A new season means a new weekly installment of NASCAR power rankings. But the more things change -- and boy, have they changed a lot in the last few months -- the more they stay the same, with an all-too-familiar face atop the rankings. That said, there are others who certainly deserve consideration for being in the No. 1 slot, as Dale Earnhardt and Denny Hamlin each had an exceptional Speedweeks. But if either is to unseat Johnson, they're going to have to back up their Daytona performances at Phoenix.
1. Jimmie Johnson
After wrecking twice and entering the Daytona 500 in his third Chevrolet of Speedweeks, Johnson said he wasn't deterred because his third car was better than the first. Apparently so, as he ran 66 percent of the race in the top 15, and if it hadn't been for his teammate, could have easily been celebrating his second consecutive victory in the Great American Race. Instead he had to settle for a measly fifth-place finish.
2. Denny Hamlin
A case could be made that no one had a better Speedweeks than Hamlin, who with another hundred yards and a better restart would have become the first driver to pull off the Daytona trifecta - winning the Sprint Unlimited, Budweiser Duel and Daytona 500. As it were, Hamlin answered a lot of questions and strongly reasserted himself as a contender.
3. Dale Earnhardt Jr.
It's hard to have a better week than the one Earnhardt just experienced, as he led the most laps, won Daytona for a second time, joined Twitter and became a social media sensation. And can we all collectively agree to give it a few weeks before the inevitable questions about when Earnhardt is going to win again? Let's try and wait until at least May.
4. Matt Kenseth
Kenseth entered the Daytona 500 on the short list of favorites to win. However, the speed he flexed in winning his Duel never materialized Sunday, as he never led a single lap en route to a seventh-place finish. Then again, it's hard to quibble with top 10, considering the chaos that consumed the latter portions of the race, which Kenseth deftly avoided.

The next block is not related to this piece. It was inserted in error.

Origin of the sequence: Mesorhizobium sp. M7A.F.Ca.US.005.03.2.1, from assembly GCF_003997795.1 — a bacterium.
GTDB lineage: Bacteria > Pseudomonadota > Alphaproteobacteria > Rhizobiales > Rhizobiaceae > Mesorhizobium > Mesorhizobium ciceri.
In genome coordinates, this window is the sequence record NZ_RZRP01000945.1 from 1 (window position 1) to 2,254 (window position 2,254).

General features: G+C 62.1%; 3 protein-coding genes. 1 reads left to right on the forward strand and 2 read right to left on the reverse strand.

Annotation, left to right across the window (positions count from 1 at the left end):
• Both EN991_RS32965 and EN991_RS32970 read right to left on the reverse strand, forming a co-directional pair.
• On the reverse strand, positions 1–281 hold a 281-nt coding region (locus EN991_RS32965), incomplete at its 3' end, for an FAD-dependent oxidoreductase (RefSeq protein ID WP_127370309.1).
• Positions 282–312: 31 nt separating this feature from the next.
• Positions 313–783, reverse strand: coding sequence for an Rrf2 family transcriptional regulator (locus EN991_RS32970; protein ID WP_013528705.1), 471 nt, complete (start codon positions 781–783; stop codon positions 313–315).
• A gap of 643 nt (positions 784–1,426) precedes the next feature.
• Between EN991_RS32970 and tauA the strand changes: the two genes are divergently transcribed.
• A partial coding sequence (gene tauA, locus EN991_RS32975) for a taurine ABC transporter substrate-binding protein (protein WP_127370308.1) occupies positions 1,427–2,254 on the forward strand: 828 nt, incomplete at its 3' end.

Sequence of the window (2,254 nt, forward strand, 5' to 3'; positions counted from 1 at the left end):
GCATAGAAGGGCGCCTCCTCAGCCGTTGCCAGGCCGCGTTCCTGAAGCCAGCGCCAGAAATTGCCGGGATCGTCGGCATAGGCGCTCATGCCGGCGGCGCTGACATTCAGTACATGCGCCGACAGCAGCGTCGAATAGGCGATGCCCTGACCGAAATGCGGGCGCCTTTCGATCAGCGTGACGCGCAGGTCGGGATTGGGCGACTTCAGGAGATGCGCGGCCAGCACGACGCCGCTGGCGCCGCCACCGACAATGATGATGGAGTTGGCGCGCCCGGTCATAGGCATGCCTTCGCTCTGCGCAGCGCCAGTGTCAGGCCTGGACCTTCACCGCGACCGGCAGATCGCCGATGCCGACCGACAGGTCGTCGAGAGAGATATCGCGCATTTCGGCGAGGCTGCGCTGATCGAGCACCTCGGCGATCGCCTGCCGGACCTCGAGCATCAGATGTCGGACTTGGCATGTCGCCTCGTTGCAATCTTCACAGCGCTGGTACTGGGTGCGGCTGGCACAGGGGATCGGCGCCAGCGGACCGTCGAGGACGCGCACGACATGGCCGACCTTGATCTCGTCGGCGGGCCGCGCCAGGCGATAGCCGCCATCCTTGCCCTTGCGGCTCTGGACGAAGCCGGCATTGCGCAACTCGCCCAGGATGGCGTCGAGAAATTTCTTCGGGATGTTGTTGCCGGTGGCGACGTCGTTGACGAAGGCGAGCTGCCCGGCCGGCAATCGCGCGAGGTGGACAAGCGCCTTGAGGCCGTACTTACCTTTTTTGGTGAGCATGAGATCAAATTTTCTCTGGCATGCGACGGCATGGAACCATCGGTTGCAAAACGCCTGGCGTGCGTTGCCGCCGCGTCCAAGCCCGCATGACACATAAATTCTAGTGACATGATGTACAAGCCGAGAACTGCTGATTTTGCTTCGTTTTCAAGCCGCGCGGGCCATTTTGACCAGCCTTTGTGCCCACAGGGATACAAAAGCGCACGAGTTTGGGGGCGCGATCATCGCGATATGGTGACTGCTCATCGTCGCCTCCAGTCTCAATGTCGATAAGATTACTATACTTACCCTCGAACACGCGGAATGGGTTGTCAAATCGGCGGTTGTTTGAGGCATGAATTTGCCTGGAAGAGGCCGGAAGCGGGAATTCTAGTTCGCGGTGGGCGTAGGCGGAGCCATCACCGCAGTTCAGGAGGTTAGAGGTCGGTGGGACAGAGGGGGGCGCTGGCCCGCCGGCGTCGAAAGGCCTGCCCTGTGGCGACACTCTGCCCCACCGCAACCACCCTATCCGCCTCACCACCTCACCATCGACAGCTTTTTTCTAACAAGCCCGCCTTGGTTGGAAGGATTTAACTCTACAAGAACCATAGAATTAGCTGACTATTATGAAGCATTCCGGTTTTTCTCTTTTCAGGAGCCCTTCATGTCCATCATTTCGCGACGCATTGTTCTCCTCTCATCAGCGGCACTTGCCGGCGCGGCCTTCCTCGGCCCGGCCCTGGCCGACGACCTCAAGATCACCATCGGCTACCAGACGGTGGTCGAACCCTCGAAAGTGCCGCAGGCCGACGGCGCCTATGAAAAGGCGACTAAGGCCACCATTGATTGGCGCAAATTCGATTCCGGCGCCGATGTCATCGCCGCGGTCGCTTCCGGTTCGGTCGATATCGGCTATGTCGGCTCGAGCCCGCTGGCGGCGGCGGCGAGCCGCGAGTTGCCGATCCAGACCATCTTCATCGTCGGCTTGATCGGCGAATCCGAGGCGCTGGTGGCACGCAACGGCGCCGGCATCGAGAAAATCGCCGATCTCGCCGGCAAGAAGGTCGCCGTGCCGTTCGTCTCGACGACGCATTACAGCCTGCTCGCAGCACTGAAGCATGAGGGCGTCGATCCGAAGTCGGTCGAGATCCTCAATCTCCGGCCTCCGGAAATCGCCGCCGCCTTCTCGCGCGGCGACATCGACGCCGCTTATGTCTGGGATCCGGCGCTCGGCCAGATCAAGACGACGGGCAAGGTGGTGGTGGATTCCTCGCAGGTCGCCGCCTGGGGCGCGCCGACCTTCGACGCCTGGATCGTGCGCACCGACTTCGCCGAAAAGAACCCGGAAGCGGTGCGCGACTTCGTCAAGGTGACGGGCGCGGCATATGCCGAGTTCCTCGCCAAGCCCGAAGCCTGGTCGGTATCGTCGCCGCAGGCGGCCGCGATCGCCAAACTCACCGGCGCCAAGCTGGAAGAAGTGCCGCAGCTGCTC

5. Brad Keselowski
A very sold solid Speedweeks for Keselowski, who was competitive in every event he ran including the Daytona 500, where he finished third. If there is a driver and team that could use a win early on, it's the No. 2 group, as it would re-establish them as contenders following last year's slump.
6. Jeff Gordon
If Gordon could have gotten a better final restart it would have been fascinating to see how he approached the white flag lap. Does he go for his fourth 500 win, or does he play wingman and protect Earnhardt?
7. Kevin Harvick
Not the debut he was looking for with his new team, as Harvick was the catalyst for the wreck that knocked out teammate Danica Patrick. He then got together with Kyle Busch on the final lap, costing both a potential top 10. The frustration of the night was perfectly surmised in a tweet from Harvick's wife, DeLana: "Hey assholes I'm not driving the car... You try driving 3 wide at 200 miles per hour PERFECT every single lap!" she wrote.
8. Carl Edwards
Quiet all week until the Lap 145 caution involving Danica Patrick, the Fords of Edwards and Biffle then asserted themselves as players. They would hang tough, but the tandem of Earnhardt and Johnson eventually separated themselves and made it a Chevy battle for the win. Edwards finished 17th after getting collected in the final lap melee.
9. Greg Biffle
After assuming the lead following the Lap 145 caution, Biffle was doing a nice job of controlling the pace and dictating the flow of both lanes. But with 26 laps to go he made a mistake coming off Turn 2 when he failed to stunt Earnhardt's momentum. It proved costly as Biffle backslid and finished eighth.
10. Kyle Busch
Yanking a jack out of his pit box cost Busch a lap, but the deficit wasn't insurmountable. Thanks to the aid of a caution, he found himself back on the lead and in contention late. What he couldn't overcome, however, was getting spun coming to the checkered flag. Understandably, Busch was in no mood to talk post-race, quickly dismissing reporters on his way out of the garage.
11. Joey Logano
Although he and teammate Keselowski were both running near the front as the laps trickled down, Logano could never make anything happen and he finished 11th. Perhaps even better he didn't rile anyone up like he did a year ago, when Hamlin took to Twitter to critique his drafting ability.
12. Kurt Busch
It looked like Busch might get his first win in a points-paying restrictor-plate race until a late spin onto pit road. And because he was able to get going right away, NASCAR never displayed the caution flag. As you can imagine, Busch took this news well, directing several expletives toward officials for the non-call.
13. Tony Stewart
In his first full race back from injury, Stewart never got a chance to show much of anything. A fuel pickup problem cost him several laps in the garage, and he finished 35th, 26 laps down.
14. Austin Dillon
During his qualifying race Dillon exercised patience and smarts, thusly dodging any potential mishaps. That wasn't the case Sunday, however, as the pole-sitter triggered not one but two multi-car wrecks, one of which collected two of his teammates. On the plus side, Dillon did record his first career top-10 (eighth), and afterward readily admitted his mistakes.
15. Ricky Stenhouse Jr.
What is supposed to be a breakout season for last year's Rookie of the Year recipient got off to a solid start with a seventh-place finish. And dating back to last season, it was Stenhouse's fourth top 10 in his previous 12 starts.